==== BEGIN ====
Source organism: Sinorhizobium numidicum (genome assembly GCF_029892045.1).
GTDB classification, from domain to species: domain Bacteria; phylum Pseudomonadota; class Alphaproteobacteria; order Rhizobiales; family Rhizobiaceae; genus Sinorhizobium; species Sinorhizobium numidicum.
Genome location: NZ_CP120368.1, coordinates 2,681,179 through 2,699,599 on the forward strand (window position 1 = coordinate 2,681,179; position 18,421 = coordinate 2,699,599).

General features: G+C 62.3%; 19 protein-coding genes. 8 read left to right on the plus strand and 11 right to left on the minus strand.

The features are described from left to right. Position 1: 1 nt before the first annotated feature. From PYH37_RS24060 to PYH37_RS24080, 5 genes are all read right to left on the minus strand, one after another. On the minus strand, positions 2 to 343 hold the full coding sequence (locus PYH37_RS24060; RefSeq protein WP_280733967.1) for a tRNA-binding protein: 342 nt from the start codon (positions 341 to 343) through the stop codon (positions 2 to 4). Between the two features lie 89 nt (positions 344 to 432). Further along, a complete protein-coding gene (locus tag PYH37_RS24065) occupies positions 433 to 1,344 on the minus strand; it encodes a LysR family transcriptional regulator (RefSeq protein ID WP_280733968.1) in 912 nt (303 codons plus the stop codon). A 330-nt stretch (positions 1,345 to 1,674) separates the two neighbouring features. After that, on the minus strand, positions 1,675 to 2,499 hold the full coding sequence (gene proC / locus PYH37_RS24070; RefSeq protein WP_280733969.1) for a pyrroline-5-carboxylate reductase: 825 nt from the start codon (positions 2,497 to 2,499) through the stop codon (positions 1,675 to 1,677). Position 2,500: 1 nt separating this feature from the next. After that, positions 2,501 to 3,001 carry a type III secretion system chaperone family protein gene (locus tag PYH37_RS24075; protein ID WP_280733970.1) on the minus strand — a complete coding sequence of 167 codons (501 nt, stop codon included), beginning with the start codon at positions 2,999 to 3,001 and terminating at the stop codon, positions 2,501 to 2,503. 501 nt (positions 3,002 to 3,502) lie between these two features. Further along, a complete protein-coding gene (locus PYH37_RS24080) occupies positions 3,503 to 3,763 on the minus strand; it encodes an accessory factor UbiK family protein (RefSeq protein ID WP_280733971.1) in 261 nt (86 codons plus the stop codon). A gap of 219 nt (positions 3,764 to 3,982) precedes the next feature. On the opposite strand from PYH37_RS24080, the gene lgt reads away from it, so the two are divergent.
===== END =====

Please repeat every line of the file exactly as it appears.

Source organism: Sinorhizobium numidicum (genome assembly GCF_029892045.1).
GTDB classification, from domain to species: domain Bacteria; phylum Pseudomonadota; class Alphaproteobacteria; order Rhizobiales; family Rhizobiaceae; genus Sinorhizobium; species Sinorhizobium numidicum.
Genome location: NZ_CP120368.1, coordinates 2,681,179 through 2,699,599 on the forward strand (window position 1 = coordinate 2,681,179; position 18,421 = coordinate 2,699,599).

General features: G+C 62.3%; 19 protein-coding genes. 8 read left to right on the plus strand and 11 right to left on the minus strand.

The features are described from left to right. Position 1: 1 nt before the first annotated feature. From PYH37_RS24060 to PYH37_RS24080, 5 genes are all read right to left on the minus strand, one after another. On the minus strand, positions 2 to 343 hold the full coding sequence (locus PYH37_RS24060; RefSeq protein WP_280733967.1) for a tRNA-binding protein: 342 nt from the start codon (positions 341 to 343) through the stop codon (positions 2 to 4). Between the two features lie 89 nt (positions 344 to 432). Further along, a complete protein-coding gene (locus tag PYH37_RS24065) occupies positions 433 to 1,344 on the minus strand; it encodes a LysR family transcriptional regulator (RefSeq protein ID WP_280733968.1) in 912 nt (303 codons plus the stop codon). A 330-nt stretch (positions 1,345 to 1,674) separates the two neighbouring features. After that, on the minus strand, positions 1,675 to 2,499 hold the full coding sequence (gene proC / locus PYH37_RS24070; RefSeq protein WP_280733969.1) for a pyrroline-5-carboxylate reductase: 825 nt from the start codon (positions 2,497 to 2,499) through the stop codon (positions 1,675 to 1,677). Position 2,500: 1 nt separating this feature from the next. After that, positions 2,501 to 3,001 carry a type III secretion system chaperone family protein gene (locus tag PYH37_RS24075; protein ID WP_280733970.1) on the minus strand — a complete coding sequence of 167 codons (501 nt, stop codon included), beginning with the start codon at positions 2,999 to 3,001 and terminating at the stop codon, positions 2,501 to 2,503. 501 nt (positions 3,002 to 3,502) lie between these two features. Further along, a complete protein-coding gene (locus PYH37_RS24080) occupies positions 3,503 to 3,763 on the minus strand; it encodes an accessory factor UbiK family protein (RefSeq protein ID WP_280733971.1) in 261 nt (86 codons plus the stop codon). A gap of 219 nt (positions 3,764 to 3,982) precedes the next feature. On the opposite strand from PYH37_RS24080, the gene lgt reads away from it, so the two are divergent.